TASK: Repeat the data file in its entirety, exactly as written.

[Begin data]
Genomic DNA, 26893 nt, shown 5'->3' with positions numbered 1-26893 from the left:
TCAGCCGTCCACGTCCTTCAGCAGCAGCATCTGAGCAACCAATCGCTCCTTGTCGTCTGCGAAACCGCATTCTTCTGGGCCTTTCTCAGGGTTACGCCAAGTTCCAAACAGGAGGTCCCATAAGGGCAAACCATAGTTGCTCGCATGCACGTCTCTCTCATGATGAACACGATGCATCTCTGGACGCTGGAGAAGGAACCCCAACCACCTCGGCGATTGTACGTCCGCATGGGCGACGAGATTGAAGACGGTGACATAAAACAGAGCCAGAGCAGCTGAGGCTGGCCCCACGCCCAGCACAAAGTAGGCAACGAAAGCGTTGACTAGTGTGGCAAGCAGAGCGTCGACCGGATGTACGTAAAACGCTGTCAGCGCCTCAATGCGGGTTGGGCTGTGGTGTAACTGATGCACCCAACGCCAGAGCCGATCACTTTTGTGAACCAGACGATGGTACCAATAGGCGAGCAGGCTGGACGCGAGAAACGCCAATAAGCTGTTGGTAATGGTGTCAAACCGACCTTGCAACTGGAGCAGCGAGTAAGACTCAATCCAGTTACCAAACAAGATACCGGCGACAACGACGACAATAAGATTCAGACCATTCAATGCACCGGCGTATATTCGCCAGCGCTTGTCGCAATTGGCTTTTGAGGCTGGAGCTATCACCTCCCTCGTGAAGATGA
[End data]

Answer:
Genomic DNA, 26893 nt, shown 5'->3' with positions numbered 1-26893 from the left:
TCAGCCGTCCACGTCCTTCAGCAGCAGCATCTGAGCAACCAATCGCTCCTTGTCGTCTGCGAAACCGCATTCTTCTGGGCCTTTCTCAGGGTTACGCCAAGTTCCAAACAGGAGGTCCCATAAGGGCAAACCATAGTTGCTCGCATGCACGTCTCTCTCATGATGAACACGATGCATCTCTGGACGCTGGAGAAGGAACCCCAACCACCTCGGCGATTGTACGTCCGCATGGGCGACGAGATTGAAGACGGTGACATAAAACAGAGCCAGAGCAGCTGAGGCTGGCCCCACGCCCAGCACAAAGTAGGCAACGAAAGCGTTGACTAGTGTGGCAAGCAGAGCGTCGACCGGATGTACGTAAAACGCTGTCAGCGCCTCAATGCGGGTTGGGCTGTGGTGTAACTGATGCACCCAACGCCAGAGCCGATCACTTTTGTGAACCAGACGATGGTACCAATAGGCGAGCAGGCTGGACGCGAGAAACGCCAATAAGCTGTTGGTAATGGTGTCAAACCGACCTTGCAACTGGAGCAGCGAGTAAGACTCAATCCAGTTACCAAACAAGATACCGGCGACAACGACGACAATAAGATTCAGACCATTCAATGCACCGGCGTATATTCGCCAGCGCTTGTCGCAATTGGCTTTTGAGGCTGGAGCTATCACCTCCCTCGTGAAGATGA